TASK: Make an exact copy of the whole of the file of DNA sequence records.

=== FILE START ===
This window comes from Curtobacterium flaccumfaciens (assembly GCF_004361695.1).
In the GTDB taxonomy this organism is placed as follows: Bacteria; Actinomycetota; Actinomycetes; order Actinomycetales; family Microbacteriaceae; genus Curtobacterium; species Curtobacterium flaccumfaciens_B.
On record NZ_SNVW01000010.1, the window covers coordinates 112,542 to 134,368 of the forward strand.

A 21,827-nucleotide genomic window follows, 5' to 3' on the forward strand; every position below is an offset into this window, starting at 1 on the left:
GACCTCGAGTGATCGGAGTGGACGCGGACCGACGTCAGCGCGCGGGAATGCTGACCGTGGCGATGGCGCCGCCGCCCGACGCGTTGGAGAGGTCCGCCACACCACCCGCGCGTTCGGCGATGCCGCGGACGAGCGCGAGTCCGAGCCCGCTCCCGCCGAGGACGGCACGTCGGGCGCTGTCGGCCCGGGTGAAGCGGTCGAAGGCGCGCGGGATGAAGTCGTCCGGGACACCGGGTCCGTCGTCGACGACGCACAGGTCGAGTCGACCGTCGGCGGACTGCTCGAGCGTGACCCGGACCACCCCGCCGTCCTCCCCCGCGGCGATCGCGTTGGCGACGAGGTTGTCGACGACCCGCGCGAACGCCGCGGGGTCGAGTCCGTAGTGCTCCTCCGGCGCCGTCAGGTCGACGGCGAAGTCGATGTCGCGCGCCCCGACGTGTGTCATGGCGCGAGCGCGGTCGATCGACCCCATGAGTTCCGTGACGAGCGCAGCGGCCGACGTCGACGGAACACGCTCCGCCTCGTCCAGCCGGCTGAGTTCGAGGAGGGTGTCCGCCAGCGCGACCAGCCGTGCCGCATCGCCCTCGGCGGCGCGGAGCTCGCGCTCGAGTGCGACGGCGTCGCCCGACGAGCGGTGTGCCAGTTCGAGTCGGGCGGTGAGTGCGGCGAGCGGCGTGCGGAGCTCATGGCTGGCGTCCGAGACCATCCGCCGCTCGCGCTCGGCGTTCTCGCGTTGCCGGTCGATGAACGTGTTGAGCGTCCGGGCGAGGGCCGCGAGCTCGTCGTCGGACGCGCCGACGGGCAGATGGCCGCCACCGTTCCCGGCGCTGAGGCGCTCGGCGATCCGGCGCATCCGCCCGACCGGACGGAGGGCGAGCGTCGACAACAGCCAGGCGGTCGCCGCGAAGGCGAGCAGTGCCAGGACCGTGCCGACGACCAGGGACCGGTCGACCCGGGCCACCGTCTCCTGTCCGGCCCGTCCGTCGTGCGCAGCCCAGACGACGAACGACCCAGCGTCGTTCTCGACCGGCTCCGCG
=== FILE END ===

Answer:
This window comes from Curtobacterium flaccumfaciens (assembly GCF_004361695.1).
In the GTDB taxonomy this organism is placed as follows: Bacteria; Actinomycetota; Actinomycetes; order Actinomycetales; family Microbacteriaceae; genus Curtobacterium; species Curtobacterium flaccumfaciens_B.
On record NZ_SNVW01000010.1, the window covers coordinates 112,542 to 134,368 of the forward strand.

A 21,827-nucleotide genomic window follows, 5' to 3' on the forward strand; every position below is an offset into this window, starting at 1 on the left:
GACCTCGAGTGATCGGAGTGGACGCGGACCGACGTCAGCGCGCGGGAATGCTGACCGTGGCGATGGCGCCGCCGCCCGACGCGTTGGAGAGGTCCGCCACACCACCCGCGCGTTCGGCGATGCCGCGGACGAGCGCGAGTCCGAGCCCGCTCCCGCCGAGGACGGCACGTCGGGCGCTGTCGGCCCGGGTGAAGCGGTCGAAGGCGCGCGGGATGAAGTCGTCCGGGACACCGGGTCCGTCGTCGACGACGCACAGGTCGAGTCGACCGTCGGCGGACTGCTCGAGCGTGACCCGGACCACCCCGCCGTCCTCCCCCGCGGCGATCGCGTTGGCGACGAGGTTGTCGACGACCCGCGCGAACGCCGCGGGGTCGAGTCCGTAGTGCTCCTCCGGCGCCGTCAGGTCGACGGCGAAGTCGATGTCGCGCGCCCCGACGTGTGTCATGGCGCGAGCGCGGTCGATCGACCCCATGAGTTCCGTGACGAGCGCAGCGGCCGACGTCGACGGAACACGCTCCGCCTCGTCCAGCCGGCTGAGTTCGAGGAGGGTGTCCGCCAGCGCGACCAGCCGTGCCGCATCGCCCTCGGCGGCGCGGAGCTCGCGCTCGAGTGCGACGGCGTCGCCCGACGAGCGGTGTGCCAGTTCGAGTCGGGCGGTGAGTGCGGCGAGCGGCGTGCGGAGCTCATGGCTGGCGTCCGAGACCATCCGCCGCTCGCGCTCGGCGTTCTCGCGTTGCCGGTCGATGAACGTGTTGAGCGTCCGGGCGAGGGCCGCGAGCTCGTCGTCGGACGCGCCGACGGGCAGATGGCCGCCACCGTTCCCGGCGCTGAGGCGCTCGGCGATCCGGCGCATCCGCCCGACCGGACGGAGGGCGAGCGTCGACAACAGCCAGGCGGTCGCCGCGAAGGCGAGCAGTGCCAGGACCGTGCCGACGACCAGGGACCGGTCGACCCGGGCCACCGTCTCCTGTCCGGCCCGTCCGTCGTGCGCAGCCCAGACGACGAACGACCCAGCGTCGTTCTCGACCGGCTCCGCG